Market Research

London Retains Power As Foreign Investment Magnet

Amanda Cheesley, Deputy Editor, London, 28 April 2022

articleimage

As wealth managers question London's leading edge as a financial hub, new data shows that it is attracting strong inflows of foreign investment in financial services.

New data from the City of London Corporation shows that it was a top destination for foreign investment in financial and professional services in 2021, confounding concerns that the capital would suffer outside the European Union.

Led by fintech firms, which accounted for a third of the investment, London garnered 114 projects in 2021, ahead of Dubai (104 projects), Singapore (103), New York (54) and Paris (51).

The research analyses foreign direct investment (FDI) in the financial and professional services (FPS) sector across the world. It found that overall the UK attracted £1.1 billion ($1.38 billion) worth of investment in 2021, the largest number of FPS FDI projects in Europe (186), and second in the world only to the US (234). 

Despite the adverse impact of COVID-19 on global investment, the UK attracted capital from 64 countries around the world over the period 2017 to 2021, which was the highest amongst all financial service centres, the research shows. The US was the largest investor in the UK’s FPS followed by Switzerland and Australia. France was the largest investor in the UK’s FPS from the EU and fourth largest overall followed by Germany (5) and Ireland (6).

“Our position at the crossroads of Europe’s biggest financial and tech sectors make us one of the globe’s foremost hubs for innovation,” Lord Major of the City of London, Vincent Keaveny, said.

But there is no room for complacency. Rules are becoming more flexible for financial firms after Brexit but more needs to be done to cut red tape and keep London globally competitive, senior industry officials said.(Reuters, 26 April).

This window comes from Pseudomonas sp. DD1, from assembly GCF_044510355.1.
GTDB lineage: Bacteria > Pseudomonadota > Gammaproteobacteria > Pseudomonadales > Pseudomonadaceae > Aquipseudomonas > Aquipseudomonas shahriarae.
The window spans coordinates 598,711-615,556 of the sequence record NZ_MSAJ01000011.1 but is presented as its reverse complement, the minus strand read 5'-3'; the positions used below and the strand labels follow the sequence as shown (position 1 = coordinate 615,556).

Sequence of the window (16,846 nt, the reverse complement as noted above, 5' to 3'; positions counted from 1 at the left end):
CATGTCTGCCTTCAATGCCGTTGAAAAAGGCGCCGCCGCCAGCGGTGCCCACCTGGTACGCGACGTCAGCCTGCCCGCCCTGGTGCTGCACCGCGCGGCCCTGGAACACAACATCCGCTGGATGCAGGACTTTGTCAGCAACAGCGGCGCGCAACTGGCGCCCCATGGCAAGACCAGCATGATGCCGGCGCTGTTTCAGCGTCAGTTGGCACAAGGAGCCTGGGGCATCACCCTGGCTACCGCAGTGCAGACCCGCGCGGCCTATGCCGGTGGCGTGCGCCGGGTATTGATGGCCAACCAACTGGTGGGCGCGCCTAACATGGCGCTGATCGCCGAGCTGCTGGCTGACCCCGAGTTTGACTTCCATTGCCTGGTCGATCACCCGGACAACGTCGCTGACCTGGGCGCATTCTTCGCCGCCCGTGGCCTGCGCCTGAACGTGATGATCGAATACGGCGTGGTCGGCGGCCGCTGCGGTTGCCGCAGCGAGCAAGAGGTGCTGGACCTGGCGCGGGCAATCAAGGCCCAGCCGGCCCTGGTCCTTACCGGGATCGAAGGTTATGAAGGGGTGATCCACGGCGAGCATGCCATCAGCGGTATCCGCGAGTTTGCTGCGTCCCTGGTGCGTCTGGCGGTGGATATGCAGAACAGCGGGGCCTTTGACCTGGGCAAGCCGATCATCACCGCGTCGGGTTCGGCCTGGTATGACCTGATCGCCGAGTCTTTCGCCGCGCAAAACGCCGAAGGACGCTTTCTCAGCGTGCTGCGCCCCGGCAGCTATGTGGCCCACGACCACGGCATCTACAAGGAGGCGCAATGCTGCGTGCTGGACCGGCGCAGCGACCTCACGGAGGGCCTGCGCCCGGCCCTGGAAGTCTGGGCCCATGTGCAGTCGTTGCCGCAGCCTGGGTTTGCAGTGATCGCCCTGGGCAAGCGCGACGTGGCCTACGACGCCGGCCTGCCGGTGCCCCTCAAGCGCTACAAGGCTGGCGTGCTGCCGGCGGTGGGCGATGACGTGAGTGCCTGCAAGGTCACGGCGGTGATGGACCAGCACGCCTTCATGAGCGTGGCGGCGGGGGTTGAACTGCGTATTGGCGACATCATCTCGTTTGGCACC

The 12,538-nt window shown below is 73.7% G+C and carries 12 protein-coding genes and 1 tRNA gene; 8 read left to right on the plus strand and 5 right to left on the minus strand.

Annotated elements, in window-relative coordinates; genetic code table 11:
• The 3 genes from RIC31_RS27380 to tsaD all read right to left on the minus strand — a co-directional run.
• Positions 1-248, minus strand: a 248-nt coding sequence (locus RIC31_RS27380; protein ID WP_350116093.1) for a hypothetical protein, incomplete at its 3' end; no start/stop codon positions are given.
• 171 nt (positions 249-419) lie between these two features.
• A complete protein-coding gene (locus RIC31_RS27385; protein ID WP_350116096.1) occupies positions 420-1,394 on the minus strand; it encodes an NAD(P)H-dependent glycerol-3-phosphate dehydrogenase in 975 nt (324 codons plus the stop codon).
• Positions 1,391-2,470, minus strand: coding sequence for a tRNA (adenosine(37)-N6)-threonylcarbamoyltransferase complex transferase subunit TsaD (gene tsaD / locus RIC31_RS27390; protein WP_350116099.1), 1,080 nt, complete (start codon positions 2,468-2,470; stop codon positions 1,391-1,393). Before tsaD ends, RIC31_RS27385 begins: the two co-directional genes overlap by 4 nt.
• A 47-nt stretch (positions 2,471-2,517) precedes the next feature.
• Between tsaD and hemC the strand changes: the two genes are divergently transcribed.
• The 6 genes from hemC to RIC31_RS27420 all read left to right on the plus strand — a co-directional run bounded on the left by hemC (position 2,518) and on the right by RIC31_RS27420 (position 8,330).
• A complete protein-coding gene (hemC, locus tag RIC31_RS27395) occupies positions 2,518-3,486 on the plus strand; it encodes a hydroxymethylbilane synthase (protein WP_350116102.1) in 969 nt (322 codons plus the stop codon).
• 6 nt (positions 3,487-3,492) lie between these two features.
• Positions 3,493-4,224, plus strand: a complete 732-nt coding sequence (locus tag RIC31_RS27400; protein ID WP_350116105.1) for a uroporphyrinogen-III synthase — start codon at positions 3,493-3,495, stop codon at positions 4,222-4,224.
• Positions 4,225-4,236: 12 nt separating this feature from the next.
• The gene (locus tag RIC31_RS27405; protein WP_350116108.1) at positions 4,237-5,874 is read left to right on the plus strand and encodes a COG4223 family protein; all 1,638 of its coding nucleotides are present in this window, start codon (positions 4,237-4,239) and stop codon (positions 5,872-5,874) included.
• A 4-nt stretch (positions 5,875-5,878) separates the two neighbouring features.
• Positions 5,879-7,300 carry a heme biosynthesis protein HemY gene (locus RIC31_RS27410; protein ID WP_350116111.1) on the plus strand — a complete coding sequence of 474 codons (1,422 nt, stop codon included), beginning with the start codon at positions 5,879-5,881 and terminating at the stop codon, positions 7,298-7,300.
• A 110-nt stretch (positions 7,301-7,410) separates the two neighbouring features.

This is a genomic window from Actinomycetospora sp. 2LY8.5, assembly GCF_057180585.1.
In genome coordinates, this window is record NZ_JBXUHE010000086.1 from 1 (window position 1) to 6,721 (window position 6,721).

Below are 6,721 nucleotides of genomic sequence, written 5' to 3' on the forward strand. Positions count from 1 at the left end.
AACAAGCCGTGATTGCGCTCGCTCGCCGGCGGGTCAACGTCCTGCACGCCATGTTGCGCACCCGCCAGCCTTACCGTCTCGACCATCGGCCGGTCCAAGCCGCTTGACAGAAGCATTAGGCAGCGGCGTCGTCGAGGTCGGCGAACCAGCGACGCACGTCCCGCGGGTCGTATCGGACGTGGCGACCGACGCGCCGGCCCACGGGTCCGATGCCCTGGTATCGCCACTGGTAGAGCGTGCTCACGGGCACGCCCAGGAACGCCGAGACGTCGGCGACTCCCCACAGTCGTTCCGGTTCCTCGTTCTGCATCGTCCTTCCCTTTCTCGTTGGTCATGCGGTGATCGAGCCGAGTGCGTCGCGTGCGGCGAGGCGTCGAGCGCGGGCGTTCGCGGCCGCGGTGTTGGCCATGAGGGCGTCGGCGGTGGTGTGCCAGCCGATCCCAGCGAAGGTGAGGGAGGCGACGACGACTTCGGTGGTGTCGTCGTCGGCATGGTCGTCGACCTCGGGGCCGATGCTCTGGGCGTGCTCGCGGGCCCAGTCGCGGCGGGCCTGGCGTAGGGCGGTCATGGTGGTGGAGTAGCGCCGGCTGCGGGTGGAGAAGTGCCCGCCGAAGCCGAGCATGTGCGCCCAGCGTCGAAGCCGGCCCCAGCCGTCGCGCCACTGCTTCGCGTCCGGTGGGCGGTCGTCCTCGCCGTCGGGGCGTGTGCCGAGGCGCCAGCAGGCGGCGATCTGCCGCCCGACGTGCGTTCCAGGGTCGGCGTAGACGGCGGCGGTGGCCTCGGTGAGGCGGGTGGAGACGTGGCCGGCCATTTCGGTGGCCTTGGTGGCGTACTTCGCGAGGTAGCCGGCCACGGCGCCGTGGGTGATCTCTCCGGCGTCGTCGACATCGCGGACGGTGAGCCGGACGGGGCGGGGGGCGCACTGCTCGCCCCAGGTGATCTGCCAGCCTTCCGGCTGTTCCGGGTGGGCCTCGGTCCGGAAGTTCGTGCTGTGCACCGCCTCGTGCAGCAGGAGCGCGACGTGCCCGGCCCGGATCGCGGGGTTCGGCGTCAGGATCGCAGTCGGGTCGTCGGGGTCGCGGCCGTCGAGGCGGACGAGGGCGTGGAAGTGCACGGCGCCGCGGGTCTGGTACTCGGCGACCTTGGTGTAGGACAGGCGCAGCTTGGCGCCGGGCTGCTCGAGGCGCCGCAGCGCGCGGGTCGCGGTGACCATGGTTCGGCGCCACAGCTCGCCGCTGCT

Alper Deniz, capital markets lawyer, CEO and founder of Truva Corp, a group of capital markets and corporate lawyers, added: “We should not rest on our laurels. While fintech is at the heart of the City’s foreign investment focus, tech more broadly can and should be implemented within the professional service firms advising on these deals. The UK’s legal status is not going anywhere, but by deploying tech to a greater degree, advisory firms can benefit from enhanced speed and agility in delivering a range of legal, capital markets and consulting services that will cement the status of the UK as an attractive place to do business for foreign investors.”

The UK's status as an English language nation, relative political stability and openness to outside capital flows, and ability post-Brexit to do trade deals without waiting for the rest of the 27 EU states to agree on a position, arguably weighs in London's favour. Some predictions of large job cuts caused by Brexit haven't fully come to pass.

There have been changes since the UK voted to quit the EU in 2016. A number of wealth and asset management firms have set up operations in Ireland and Luxembourg in recent years, for example, giving them access to markets such as the business of distributing UCITS funds that can be bought and sold across the EU. Earlier in April Sumitomo Mitsui Trust Asset Management, aka SuMi TRUST, said it had set up a new investment marketing team in Luxembourg, switching from London as its base for reaching European Union-based client. Back in 2018 Legg Mason, the US asset manager, shifted some of its operations to Ireland. A WealthBriefing feature in 2021 said roughly half of financial services firms have moved some operations to Europe.

Register for WealthBriefing today

Gain access to regular and exclusive research on the global wealth management sector along with the opportunity to attend industry events such as exclusive invites to Breakfast Briefings and Summits in the major wealth management centres and industry leading awards programmes